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-   -   How to separate E from I in transformer? (http://www.diyaudio.com/forums/parts/11876-how-separate-e-i-transformer.html)

mad_z 2nd March 2003 09:41 PM

How to separate E from I in transformer?
 
I have 2 trannies in which I need to separate E from I - they are crossed on each layer and glued together - is there any way to melt the glue???

The layers are like this:
E I
I E
E I

and so on....

Thanks for any hints!!

Sch3mat1c 3rd March 2003 12:52 AM

Well, you *could* always bring it up to 800F, that's sure to char everything inside the transformer... ;)
Including the enamel on the wire, leaving it useless. :(
(But if you don't give a damn about it - or the smell! :bigeyes:, then I think this would actually work.)

Laminations are usually seperated very tediously with a knife and bit of persuasion (small hammer to break the lam. off its varnish).

Tim

Circlotron 3rd March 2003 12:57 AM

I have heard that maybe xylene or toluene might work ok. Don't know anything about it though. Could be poisonous!!

Circlotron 3rd March 2003 01:01 AM

Quote:

Originally posted by Sch3mat1c
Well, you *could* always bring it up to 800F, that's sure to char everything inside the transformer... ;)
You don't want to burn the insulating coating off the laminations otherwise they will behave as one big metal block instead of separate slices, and the eddy current losses will be enormous. Very hot very quick. :eek:

Circlotron 3rd March 2003 04:56 AM

Correction...
 
Quote:

Originally posted by Circlotron
I have heard that maybe xylene or toluene might work ok. Don't know anything about it though. Could be poisonous!!
Whoops! I meant to say trichloroethylene.

Sch3mat1c 3rd March 2003 05:13 AM

Hey, I've got a gallon of that (1,1,1 TCE) in the basement! ;)

I heard the insulation is the scale (iron oxide) on the lams...I know the varnish does something but doesn't the oxide too?

Tim

psychokids 3rd March 2003 05:14 AM

hello,

im assuming its just an average, varnish impregnated power transformer type of thing. basically, what i have found to work best is to take a file, and to square off all the edges of a slotted screwdriver, to make it pretty much as good and sharp as a new one. take a razor blade and go around the edges of the top lamination on either side of the transformer (go for the one that seems easiest to get at). try to break the lamination off as much as possible. next, put the transformer so the bottom of the lamination is hanging off the edge of a desk, and use the screwdriver and a hammer to tap out the first lamination. this process is pretty tough to put in writing, but basically you are getting the first one out at all costs, because once its out, the other ones come out with no problem. dont worry about messing it up, because usually it is very difficult or impossible to get them all back in anyways. i usually have a few left over and it doenst harm much. good luck.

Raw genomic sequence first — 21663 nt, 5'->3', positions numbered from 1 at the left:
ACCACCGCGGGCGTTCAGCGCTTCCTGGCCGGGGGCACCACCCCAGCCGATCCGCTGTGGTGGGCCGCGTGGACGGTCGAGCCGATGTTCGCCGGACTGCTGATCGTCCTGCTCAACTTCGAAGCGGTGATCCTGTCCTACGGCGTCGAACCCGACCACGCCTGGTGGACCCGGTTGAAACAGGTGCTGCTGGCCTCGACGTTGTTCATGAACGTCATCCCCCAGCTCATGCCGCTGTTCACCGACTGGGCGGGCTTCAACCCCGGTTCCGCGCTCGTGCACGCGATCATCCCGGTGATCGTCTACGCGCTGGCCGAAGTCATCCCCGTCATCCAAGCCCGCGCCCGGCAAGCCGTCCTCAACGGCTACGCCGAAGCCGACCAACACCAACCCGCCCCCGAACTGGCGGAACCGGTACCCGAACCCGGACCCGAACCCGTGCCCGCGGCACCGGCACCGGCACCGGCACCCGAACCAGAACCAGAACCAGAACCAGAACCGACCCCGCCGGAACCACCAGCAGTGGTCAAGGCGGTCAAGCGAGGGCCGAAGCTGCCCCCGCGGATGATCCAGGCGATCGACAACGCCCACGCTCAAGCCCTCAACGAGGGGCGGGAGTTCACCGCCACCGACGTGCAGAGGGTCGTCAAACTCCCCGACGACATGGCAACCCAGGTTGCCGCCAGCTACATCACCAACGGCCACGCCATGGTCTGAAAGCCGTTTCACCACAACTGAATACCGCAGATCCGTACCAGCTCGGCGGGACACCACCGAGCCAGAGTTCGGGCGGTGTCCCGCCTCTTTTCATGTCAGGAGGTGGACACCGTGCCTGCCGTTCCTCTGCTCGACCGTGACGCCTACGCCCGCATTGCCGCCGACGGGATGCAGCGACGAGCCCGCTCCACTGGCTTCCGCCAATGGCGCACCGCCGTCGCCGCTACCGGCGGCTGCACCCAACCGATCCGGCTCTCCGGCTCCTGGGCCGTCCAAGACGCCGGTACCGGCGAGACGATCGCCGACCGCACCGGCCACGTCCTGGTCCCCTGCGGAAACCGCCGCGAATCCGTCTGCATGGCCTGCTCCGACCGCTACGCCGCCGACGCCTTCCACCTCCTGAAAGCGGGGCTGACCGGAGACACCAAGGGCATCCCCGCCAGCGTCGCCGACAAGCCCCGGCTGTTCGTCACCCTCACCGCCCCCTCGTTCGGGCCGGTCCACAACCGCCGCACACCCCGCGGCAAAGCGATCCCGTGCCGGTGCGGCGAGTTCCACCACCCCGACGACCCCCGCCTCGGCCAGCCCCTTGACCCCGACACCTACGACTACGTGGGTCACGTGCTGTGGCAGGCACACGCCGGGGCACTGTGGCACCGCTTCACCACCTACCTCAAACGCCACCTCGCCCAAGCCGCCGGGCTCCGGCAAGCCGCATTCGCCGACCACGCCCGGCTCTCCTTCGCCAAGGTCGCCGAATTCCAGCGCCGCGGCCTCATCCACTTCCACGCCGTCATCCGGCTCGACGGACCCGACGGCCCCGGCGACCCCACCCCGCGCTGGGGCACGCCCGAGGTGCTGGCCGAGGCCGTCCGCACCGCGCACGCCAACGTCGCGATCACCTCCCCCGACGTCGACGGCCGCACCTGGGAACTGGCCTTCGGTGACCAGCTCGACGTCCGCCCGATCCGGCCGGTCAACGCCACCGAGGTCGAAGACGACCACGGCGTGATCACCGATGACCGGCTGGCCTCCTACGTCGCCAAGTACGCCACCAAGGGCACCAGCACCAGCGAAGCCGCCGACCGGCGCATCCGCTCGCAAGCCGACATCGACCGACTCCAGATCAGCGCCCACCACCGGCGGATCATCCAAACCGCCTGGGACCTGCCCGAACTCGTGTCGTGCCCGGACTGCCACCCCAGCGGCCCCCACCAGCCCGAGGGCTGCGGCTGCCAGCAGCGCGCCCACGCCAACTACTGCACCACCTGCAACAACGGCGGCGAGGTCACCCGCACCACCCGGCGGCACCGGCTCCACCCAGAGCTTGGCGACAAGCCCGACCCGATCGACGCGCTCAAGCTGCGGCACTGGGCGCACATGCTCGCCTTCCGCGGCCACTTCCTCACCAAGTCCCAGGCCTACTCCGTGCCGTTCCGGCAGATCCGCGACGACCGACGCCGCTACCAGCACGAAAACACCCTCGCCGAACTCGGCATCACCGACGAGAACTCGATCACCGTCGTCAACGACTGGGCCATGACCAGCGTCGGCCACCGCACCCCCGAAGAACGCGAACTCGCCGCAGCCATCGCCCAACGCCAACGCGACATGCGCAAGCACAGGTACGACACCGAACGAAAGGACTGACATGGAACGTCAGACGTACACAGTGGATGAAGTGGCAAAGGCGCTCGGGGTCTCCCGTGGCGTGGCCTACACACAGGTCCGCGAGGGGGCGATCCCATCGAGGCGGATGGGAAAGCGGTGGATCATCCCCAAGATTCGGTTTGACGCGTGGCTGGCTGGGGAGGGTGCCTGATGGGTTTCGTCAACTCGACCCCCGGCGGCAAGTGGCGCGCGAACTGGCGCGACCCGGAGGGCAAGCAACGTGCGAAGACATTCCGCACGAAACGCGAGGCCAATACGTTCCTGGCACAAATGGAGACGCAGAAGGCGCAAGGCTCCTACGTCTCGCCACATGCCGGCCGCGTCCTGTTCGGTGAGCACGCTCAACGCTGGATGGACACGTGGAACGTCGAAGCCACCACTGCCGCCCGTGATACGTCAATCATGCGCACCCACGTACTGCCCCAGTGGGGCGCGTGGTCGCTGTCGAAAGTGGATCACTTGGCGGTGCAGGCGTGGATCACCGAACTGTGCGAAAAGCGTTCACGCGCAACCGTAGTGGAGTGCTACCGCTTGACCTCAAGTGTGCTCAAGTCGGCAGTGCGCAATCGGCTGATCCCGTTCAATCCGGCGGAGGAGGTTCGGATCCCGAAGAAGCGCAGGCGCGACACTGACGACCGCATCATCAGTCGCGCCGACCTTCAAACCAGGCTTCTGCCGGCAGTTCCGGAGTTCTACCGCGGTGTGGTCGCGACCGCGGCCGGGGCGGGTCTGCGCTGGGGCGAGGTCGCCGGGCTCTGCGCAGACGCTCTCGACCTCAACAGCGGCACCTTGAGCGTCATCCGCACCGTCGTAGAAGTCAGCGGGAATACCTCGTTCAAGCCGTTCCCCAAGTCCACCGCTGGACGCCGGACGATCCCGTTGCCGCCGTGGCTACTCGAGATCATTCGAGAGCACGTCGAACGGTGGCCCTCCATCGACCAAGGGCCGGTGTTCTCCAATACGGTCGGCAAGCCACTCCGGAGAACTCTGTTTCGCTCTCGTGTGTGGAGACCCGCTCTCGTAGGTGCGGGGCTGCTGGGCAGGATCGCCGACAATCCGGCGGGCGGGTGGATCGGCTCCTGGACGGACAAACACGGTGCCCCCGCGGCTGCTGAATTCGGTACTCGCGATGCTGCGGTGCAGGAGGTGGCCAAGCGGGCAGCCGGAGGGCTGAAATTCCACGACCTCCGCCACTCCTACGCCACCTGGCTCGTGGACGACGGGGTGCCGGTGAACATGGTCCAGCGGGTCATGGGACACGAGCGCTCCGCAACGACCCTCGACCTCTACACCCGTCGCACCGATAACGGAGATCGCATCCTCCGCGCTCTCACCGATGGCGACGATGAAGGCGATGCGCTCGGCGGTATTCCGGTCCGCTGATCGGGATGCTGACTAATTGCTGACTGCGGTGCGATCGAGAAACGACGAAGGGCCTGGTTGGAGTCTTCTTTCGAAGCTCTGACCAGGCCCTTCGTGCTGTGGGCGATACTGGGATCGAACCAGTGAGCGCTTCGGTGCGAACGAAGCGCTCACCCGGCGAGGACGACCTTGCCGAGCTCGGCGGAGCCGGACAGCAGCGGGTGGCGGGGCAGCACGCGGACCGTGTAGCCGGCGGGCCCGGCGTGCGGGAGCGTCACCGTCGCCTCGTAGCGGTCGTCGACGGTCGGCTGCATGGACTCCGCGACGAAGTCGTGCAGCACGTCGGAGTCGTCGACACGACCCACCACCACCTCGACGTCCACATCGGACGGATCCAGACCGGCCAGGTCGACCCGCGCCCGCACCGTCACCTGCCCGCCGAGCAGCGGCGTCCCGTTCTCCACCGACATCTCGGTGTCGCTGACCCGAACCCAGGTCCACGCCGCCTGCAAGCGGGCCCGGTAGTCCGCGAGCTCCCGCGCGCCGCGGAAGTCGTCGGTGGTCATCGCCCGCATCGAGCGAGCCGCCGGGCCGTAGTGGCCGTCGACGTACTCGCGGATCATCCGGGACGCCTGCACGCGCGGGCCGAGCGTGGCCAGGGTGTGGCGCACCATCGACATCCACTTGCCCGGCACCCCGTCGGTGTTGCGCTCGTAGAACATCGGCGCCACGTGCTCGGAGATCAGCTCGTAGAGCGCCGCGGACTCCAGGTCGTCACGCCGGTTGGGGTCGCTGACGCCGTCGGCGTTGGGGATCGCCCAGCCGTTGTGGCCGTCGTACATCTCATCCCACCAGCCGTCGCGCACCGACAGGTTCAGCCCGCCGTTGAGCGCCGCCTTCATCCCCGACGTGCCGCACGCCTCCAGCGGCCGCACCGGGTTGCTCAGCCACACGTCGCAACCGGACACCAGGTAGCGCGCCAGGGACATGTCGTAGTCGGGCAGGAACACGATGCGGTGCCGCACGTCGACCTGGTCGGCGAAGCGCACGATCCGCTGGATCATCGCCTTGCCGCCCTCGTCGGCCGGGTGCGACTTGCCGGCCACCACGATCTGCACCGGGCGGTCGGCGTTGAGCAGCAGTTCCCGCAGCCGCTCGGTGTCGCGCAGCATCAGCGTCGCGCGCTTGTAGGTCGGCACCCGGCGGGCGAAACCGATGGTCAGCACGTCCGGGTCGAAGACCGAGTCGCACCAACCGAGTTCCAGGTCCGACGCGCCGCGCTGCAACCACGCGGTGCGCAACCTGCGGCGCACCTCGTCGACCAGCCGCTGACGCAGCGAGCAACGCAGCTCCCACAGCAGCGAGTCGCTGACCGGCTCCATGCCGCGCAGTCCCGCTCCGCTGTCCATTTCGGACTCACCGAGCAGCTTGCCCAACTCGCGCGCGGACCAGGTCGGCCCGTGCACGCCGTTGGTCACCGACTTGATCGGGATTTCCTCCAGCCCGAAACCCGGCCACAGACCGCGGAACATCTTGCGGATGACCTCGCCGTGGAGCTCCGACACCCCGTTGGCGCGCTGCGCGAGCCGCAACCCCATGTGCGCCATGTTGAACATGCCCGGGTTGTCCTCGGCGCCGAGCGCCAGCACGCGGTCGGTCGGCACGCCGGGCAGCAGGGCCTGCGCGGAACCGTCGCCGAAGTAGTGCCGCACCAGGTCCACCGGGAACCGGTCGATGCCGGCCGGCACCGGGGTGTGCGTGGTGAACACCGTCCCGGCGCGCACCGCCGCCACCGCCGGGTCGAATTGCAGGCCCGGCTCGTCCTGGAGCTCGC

-chris

SkinnyBoy 3rd March 2003 05:29 AM

Yes, what TYPE of transformer core are we talking about? I am thinking of the cores in those that come from computer powersupplies.. Sometimes chucking them in the oven for a while works... sometimes not, depends on the trpy of glue..

mad_z 3rd March 2003 06:41 AM

Thanks for replies!!

It's standard EI power supply transformer made of laminated metal sheets - I think I will try do as proposed: using knife, screwdriver and hammer remove first lamination and then if it's easier to remove the rest as gently as possible - I'm looking for that kind of lamination in the shops for substitute. I tried yesterday removing the first lamination and the are very stiff and I found it very difficult to separate them....

Thanks again!
Greets,

Circlotron 3rd March 2003 10:39 AM

Quote:

Originally posted by Sch3mat1c
I heard the insulation is the scale (iron oxide) on the lams...I know the varnish does something but doesn't the oxide too?

It would be primarily the oxide because the tranny will work without any varnish. I heard once that when an electric motor has really had the gizzard burnt out of it, it affects this oxide stuff and when rewound is not quite as good as it used to be. Mild burnouts are ok though.


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